CAL FIRE crew digs in, saves century-old campground from Caldor Fire

The firefighters defended Camp Sacramento from the flames, which crept within feet of some of camp's structures


Sam Stanton and Dale Kasler
The Sacramento Bee

CAMP SACRAMENTO, Calif. — Call it the miracle of Camp Sacramento.

The century-old family camp run by the city of Sacramento in the Eldorado National Forest survived the Caldor Fire and was still standing Monday, even as cabins and other buildings burned on the other side of Highway 50.

It was an extremely close call. A reporter and photographer from The Sacramento Bee found that the fire crept to within feet of some of Camp Sacramento's structures, located on the south side of Hwy. 50 just shy of Echo Summit, about 90 miles east of the city.

A Cal Fire team defended the city's campground all day Sunday and through the night as the fire raced toward Lake Tahoe. The crew was still out there Monday morning hosing down smoldering areas of the ground around the camp.

As the fire raged on both sides of 50, a Cal Fire team from Santa Clara, Tuolumne and Calaveras counties made their stand at the camp. The Caldor Fire, at 177,260 acres as of Monday morning, incinerated at least a dozen cabins on the north side of 50. But across the road, a five-engine team stopped the fire's approach just feet below the wooden cabins of Camp Sacramento.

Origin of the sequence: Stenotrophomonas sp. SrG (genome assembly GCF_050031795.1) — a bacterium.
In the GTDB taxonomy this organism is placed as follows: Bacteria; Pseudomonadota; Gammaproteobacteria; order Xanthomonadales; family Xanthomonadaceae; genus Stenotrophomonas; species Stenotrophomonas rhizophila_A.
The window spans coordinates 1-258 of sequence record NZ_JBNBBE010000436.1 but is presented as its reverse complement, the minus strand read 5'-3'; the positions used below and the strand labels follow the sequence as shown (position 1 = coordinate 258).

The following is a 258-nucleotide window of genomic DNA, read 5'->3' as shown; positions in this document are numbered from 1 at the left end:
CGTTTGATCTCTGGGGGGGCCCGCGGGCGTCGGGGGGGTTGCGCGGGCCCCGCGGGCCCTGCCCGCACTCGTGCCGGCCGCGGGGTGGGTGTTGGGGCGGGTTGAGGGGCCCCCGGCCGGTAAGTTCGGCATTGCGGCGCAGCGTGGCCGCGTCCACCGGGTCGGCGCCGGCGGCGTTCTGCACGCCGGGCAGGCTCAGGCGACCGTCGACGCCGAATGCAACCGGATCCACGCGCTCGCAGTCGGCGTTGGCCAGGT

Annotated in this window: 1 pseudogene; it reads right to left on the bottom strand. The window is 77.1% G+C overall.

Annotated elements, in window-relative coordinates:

The camp is operated by the city under a lease with the Forest Service and has been a beloved vacation getaway for generations of Sacramento area children and their parents and grandparents — a rustic, old-school refuge known for singalongs, s'mores, arts and crafts, archery and more.

"Wow. Wow," said Jackie Beecham, the city's recreation manager, when told by The Bee that the buildings were standing. Until then, she had little information about the camp's status beyond a couple of photos on social media suggesting the property was intact. Camp officials said on Facebook early Monday they were still awaiting word on the facility's fate.

The camp's regular season for families ended in early August. The camp evacuated its staff as a precaution more than a week ago and canceled post-season reservations.

Cole Periera, the Santa Clara unit battalion chief, said the team started its defense of the campground at 8 a.m. Sunday and worked through the night. The crew was still there Monday morning, as were all 61 cabins in the 14-acre grounds.

"Today we'll be in patrol status, making sure everything is mopped up," he said as firefighters attacked spot fires with axes and hoses.

Nothing was even singed at the camp. The fire burned up to the edge of buildings labeled "Boys Crews" and " Craft Shack," but patio umbrellas outside the main lodge, picnic tables with plastic coverings and even the horseshoe pit survived. The dining hall was untouched — along with the giant dinner bell, rung by legions of young campers to signal the start of meals, just outside the building.

The situation was far more dire across the road, where the remains of more than a dozen cabins had melted into piles. Some had only their chimneys standing. Others were buried under their melted steel roofs.

Camp Sacramento's survival marked the second time in two weeks that a spot cherished by the Sacramento community was spared by the Caldor Fire. In its initial run through the Eldorado forest, the fire sidestepped the Sly Park educational center, a 50-year-old campground and environmental learning site run by the Sacramento County Office of Education. The site is visited by thousands of middle-schoolers annually.

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(c)2021 The Sacramento Bee (Sacramento, Calif.)

McClatchy-Tribune News Service

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